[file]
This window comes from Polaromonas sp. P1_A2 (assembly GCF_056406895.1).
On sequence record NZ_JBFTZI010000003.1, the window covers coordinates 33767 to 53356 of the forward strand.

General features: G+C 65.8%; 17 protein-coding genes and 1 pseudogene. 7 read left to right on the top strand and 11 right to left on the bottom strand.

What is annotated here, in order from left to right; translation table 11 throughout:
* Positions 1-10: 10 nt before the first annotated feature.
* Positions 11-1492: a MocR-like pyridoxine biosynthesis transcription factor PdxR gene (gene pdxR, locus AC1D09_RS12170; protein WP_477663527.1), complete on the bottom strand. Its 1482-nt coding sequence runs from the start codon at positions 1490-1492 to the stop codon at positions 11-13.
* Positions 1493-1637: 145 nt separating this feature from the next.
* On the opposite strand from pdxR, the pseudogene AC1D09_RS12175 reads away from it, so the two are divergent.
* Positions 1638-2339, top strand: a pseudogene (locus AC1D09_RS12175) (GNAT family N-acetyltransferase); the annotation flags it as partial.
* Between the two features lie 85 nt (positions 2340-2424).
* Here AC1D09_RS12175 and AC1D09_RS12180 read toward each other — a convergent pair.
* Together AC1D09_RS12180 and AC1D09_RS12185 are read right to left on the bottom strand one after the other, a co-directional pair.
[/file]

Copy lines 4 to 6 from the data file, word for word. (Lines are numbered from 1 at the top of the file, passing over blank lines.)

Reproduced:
What is annotated here, in order from left to right; translation table 11 throughout:
* Positions 1-10: 10 nt before the first annotated feature.
* Positions 11-1492: a MocR-like pyridoxine biosynthesis transcription factor PdxR gene (gene pdxR, locus AC1D09_RS12170; protein WP_477663527.1), complete on the bottom strand. Its 1482-nt coding sequence runs from the start codon at positions 1490-1492 to the stop codon at positions 11-13.